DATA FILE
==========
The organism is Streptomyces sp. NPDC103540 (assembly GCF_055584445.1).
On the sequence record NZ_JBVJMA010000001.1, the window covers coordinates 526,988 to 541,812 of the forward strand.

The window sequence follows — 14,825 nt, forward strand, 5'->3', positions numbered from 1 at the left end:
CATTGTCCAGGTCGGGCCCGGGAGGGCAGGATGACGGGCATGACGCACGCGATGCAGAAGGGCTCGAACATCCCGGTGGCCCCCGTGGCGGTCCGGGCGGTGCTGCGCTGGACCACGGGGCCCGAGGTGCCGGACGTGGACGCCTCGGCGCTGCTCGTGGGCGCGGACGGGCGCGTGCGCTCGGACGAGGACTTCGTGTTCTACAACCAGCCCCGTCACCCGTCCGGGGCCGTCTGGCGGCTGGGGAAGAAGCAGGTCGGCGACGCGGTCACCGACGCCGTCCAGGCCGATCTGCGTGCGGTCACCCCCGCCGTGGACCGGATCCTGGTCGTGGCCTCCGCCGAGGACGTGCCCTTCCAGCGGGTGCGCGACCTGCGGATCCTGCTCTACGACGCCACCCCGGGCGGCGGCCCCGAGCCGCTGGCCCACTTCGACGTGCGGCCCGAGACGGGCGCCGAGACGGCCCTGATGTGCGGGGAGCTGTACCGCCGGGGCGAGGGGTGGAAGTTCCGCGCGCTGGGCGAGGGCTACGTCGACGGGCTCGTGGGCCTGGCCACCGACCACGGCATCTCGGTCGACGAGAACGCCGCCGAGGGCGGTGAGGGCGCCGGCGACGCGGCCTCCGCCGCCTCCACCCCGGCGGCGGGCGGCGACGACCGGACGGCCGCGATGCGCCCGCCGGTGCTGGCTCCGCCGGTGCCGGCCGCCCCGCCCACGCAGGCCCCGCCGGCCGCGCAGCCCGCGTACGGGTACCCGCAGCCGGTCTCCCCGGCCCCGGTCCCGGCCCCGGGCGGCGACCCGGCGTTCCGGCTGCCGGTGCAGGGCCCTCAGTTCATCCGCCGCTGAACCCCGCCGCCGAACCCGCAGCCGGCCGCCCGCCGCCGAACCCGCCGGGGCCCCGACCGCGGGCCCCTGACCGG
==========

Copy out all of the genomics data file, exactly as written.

The organism is Streptomyces sp. NPDC103540 (assembly GCF_055584445.1).
On the sequence record NZ_JBVJMA010000001.1, the window covers coordinates 526,988 to 541,812 of the forward strand.

The window sequence follows — 14,825 nt, forward strand, 5'->3', positions numbered from 1 at the left end:
CATTGTCCAGGTCGGGCCCGGGAGGGCAGGATGACGGGCATGACGCACGCGATGCAGAAGGGCTCGAACATCCCGGTGGCCCCCGTGGCGGTCCGGGCGGTGCTGCGCTGGACCACGGGGCCCGAGGTGCCGGACGTGGACGCCTCGGCGCTGCTCGTGGGCGCGGACGGGCGCGTGCGCTCGGACGAGGACTTCGTGTTCTACAACCAGCCCCGTCACCCGTCCGGGGCCGTCTGGCGGCTGGGGAAGAAGCAGGTCGGCGACGCGGTCACCGACGCCGTCCAGGCCGATCTGCGTGCGGTCACCCCCGCCGTGGACCGGATCCTGGTCGTGGCCTCCGCCGAGGACGTGCCCTTCCAGCGGGTGCGCGACCTGCGGATCCTGCTCTACGACGCCACCCCGGGCGGCGGCCCCGAGCCGCTGGCCCACTTCGACGTGCGGCCCGAGACGGGCGCCGAGACGGCCCTGATGTGCGGGGAGCTGTACCGCCGGGGCGAGGGGTGGAAGTTCCGCGCGCTGGGCGAGGGCTACGTCGACGGGCTCGTGGGCCTGGCCACCGACCACGGCATCTCGGTCGACGAGAACGCCGCCGAGGGCGGTGAGGGCGCCGGCGACGCGGCCTCCGCCGCCTCCACCCCGGCGGCGGGCGGCGACGACCGGACGGCCGCGATGCGCCCGCCGGTGCTGGCTCCGCCGGTGCCGGCCGCCCCGCCCACGCAGGCCCCGCCGGCCGCGCAGCCCGCGTACGGGTACCCGCAGCCGGTCTCCCCGGCCCCGGTCCCGGCCCCGGGCGGCGACCCGGCGTTCCGGCTGCCGGTGCAGGGCCCTCAGTTCATCCGCCGCTGAACCCCGCCGCCGAACCCGCAGCCGGCCGCCCGCCGCCGAACCCGCCGGGGCCCCGACCGCGGGCCCCTGACCGG